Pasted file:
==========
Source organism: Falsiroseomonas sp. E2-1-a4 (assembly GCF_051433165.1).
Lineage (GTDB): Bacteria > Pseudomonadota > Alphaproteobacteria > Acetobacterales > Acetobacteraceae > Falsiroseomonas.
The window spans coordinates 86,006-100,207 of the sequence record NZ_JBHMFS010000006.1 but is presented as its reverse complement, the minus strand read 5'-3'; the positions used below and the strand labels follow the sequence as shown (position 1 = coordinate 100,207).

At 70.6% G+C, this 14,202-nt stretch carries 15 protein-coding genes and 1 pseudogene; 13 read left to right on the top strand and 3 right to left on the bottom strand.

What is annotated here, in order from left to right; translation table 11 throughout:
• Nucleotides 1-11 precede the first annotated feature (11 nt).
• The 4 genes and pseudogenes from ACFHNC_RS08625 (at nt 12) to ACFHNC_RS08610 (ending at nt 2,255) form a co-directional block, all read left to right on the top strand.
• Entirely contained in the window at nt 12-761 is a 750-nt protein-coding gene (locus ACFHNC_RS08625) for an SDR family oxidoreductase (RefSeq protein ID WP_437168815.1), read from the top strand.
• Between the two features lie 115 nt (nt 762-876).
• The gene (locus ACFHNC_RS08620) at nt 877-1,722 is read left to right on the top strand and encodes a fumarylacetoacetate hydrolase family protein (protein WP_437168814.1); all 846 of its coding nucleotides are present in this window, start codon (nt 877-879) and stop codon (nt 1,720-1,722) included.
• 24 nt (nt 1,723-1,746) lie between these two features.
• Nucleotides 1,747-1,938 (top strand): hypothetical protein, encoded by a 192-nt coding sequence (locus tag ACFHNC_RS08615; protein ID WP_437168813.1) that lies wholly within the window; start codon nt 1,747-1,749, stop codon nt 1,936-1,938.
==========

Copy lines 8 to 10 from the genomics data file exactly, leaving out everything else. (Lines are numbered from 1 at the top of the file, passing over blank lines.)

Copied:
• Entirely contained in the window at nt 12-761 is a 750-nt protein-coding gene (locus ACFHNC_RS08625) for an SDR family oxidoreductase (RefSeq protein ID WP_437168815.1), read from the top strand.
• Between the two features lie 115 nt (nt 762-876).
• The gene (locus ACFHNC_RS08620) at nt 877-1,722 is read left to right on the top strand and encodes a fumarylacetoacetate hydrolase family protein (protein WP_437168814.1); all 846 of its coding nucleotides are present in this window, start codon (nt 877-879) and stop codon (nt 1,720-1,722) included.